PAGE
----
The federal government’s decision to stop policing nutrition claims on food labels threatens Canadians’ health and leaves consumers with little recourse when food labels are wrong, the head of an agricultural union says.
In the budget released Thursday, the Conservative government announced it would no longer verify nutrition claims on food labels, and will instead set up a website where consumers can take their concerns directly to food producers.
“The Government will change how the Canadian Food Inspection Agency (CFIA) monitors and enforces non-health and non-safety food labelling regulations,” the budget document states. “The CFIA will introduce a web-based label verification tool that encourages consumers to bring validated concerns directly to companies and associations for resolution.”
Bob Kingston, president of the Agriculture Union, which represents food inspectors at the CFIA, said the new policy amounts to “a total farce.”
Consumers don’t have the capacity to determine whether nutrition information, such as the level of sodium or cholesterol in a food product, is accurate, he argued, adding that he disagreed with the government's assertion that nutrition labels are a "non-health and non-safety" issue.
He cited Crohn’s disease sufferers and diabetics as two groups of people who rely on accurate food labelling to determine what they can and can’t eat. The new policy is “hanging them out to dry,” Kingston told The Huffington Post.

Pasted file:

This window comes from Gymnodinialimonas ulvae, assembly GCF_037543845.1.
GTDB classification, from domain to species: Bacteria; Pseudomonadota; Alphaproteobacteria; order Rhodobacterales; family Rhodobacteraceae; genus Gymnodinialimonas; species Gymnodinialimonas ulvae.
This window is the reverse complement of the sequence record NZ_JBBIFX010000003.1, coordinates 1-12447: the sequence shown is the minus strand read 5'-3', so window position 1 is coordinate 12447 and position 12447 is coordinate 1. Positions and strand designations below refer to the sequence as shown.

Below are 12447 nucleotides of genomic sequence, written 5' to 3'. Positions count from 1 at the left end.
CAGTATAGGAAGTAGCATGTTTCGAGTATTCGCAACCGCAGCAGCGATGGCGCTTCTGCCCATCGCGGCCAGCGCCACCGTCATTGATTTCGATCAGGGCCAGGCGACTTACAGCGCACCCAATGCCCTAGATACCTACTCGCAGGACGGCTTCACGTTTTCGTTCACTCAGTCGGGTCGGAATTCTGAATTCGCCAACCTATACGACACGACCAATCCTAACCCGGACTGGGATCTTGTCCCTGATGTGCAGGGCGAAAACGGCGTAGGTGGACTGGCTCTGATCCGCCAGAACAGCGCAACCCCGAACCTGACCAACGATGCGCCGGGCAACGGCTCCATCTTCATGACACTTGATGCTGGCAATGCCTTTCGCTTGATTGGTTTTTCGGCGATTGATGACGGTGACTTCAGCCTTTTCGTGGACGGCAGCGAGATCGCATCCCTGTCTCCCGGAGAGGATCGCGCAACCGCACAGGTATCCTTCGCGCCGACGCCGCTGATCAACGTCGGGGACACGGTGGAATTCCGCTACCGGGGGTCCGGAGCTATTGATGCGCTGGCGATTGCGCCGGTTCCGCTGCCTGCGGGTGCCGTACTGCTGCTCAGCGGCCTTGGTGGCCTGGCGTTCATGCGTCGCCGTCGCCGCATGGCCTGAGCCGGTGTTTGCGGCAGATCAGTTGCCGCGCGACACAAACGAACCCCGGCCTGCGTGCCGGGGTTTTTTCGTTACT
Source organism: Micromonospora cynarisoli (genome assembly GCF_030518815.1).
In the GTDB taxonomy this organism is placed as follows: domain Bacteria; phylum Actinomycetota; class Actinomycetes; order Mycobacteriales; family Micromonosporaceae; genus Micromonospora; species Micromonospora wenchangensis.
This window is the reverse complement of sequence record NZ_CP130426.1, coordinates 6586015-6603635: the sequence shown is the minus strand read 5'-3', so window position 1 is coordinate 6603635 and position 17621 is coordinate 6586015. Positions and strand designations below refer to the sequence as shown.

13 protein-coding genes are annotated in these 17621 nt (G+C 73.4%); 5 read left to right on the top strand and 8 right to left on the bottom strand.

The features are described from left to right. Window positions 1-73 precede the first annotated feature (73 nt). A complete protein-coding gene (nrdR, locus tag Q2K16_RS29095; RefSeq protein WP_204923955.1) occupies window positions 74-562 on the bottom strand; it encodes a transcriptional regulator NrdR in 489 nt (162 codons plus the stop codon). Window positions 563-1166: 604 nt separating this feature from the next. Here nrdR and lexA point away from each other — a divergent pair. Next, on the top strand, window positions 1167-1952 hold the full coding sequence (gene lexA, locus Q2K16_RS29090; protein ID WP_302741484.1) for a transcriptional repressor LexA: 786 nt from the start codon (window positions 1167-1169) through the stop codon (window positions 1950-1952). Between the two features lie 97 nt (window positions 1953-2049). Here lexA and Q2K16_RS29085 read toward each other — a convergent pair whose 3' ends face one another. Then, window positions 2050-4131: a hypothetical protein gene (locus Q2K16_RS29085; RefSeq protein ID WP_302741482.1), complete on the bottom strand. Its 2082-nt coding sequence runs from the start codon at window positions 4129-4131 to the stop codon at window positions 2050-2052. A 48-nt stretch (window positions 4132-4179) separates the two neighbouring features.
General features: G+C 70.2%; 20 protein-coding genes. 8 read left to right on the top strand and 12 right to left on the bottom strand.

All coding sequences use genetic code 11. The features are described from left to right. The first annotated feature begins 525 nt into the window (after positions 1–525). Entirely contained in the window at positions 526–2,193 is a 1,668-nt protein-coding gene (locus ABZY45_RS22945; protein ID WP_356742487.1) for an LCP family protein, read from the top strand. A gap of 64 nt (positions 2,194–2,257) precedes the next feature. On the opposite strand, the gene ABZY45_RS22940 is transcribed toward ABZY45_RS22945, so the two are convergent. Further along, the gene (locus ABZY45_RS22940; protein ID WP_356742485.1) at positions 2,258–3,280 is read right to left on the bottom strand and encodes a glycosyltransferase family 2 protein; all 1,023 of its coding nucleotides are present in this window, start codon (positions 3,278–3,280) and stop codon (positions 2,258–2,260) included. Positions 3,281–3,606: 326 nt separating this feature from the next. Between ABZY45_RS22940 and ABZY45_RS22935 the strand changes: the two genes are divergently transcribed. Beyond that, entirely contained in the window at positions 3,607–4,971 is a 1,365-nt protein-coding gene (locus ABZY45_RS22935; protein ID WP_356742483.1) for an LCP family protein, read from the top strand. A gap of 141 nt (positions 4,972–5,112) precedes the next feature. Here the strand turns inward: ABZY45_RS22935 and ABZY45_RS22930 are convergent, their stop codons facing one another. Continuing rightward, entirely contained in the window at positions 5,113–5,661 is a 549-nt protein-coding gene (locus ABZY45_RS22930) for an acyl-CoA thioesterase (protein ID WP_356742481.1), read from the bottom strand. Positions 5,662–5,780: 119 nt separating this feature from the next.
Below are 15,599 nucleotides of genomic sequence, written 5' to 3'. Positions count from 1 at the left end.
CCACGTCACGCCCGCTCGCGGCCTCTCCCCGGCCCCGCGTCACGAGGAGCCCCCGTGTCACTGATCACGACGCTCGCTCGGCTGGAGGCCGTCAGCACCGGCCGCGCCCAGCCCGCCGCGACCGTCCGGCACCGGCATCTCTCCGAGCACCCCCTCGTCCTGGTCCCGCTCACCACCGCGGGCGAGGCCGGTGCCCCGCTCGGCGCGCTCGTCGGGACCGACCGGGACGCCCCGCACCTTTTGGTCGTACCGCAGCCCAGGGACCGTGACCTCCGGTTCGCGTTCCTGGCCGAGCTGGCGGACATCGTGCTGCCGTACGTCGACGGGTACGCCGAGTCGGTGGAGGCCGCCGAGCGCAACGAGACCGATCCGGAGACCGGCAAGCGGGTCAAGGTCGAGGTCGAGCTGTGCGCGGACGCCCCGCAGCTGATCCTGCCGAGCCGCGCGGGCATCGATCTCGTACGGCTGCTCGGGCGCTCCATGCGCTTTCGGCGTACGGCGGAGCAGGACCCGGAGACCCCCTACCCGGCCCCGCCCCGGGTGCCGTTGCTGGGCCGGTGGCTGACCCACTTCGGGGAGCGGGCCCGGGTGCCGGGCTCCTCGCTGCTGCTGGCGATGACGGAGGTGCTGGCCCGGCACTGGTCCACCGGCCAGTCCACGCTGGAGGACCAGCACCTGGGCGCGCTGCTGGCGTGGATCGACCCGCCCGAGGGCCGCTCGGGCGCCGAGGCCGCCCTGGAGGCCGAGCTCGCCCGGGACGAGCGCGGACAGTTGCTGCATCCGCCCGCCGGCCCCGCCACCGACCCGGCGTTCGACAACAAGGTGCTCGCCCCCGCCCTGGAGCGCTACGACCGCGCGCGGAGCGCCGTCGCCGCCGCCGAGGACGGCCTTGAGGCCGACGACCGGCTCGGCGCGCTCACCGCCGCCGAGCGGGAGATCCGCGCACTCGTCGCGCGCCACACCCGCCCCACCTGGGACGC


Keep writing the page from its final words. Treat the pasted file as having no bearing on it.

Consumers “are being asked to take on the corporations that hurt them,” he said.
Asked if the new rules amounted to greater danger to Canada’s food supply, Kingston said: “Absolutely.”
The office of Agriculture Minister Gerry Ritz, which is responsible for the CFIA, did not immediately respond to a request for comment.
Prior to the budget being released, news reports suggested the CFIA was projecting a $21-million cut to its $719-million budget, which would have resulted in some 200 food inspectors -- 10 per cent of the total -- losing their jobs.
The actual budget cut came in considerably higher than that, at $56 million, but Kingston could not say how many job losses that would mean. He said the CFIA had received “assurances” the budget cuts would not mean a loss of front-line staff such as food inspectors, “but that’s nonsense.”
Kingston said the previous policy was bad enough. “We find [food labelling] violations all over the place” and the agency already “walks away from enforcing clear violations” in an effort not to impede commerce, he asserted.
An investigation by Postmedia news last year found that the existing system had significant flaws.
Even when government inspectors identify what they believe is a misleading or fraudulent claim on a food product, some complain they can't act swiftly to get it off the market because of Ottawa's slow, muddied approach to policing food labels.
In other cases, inspectors say they face hurdles from company lawyers while the products with disputed nutrition claims continue to be sold.
Other inspectors complain there just aren't enough resources to deal with misleading food labels.
Not all the cuts to the CFIA budget will come from staff reductions. The government announced in its budget Thursday that the CFIA would merge back-office functions with other agencies with similar mandates, such as Health Canada and Agriculture and Agri-Food Canada, saving on administrative costs.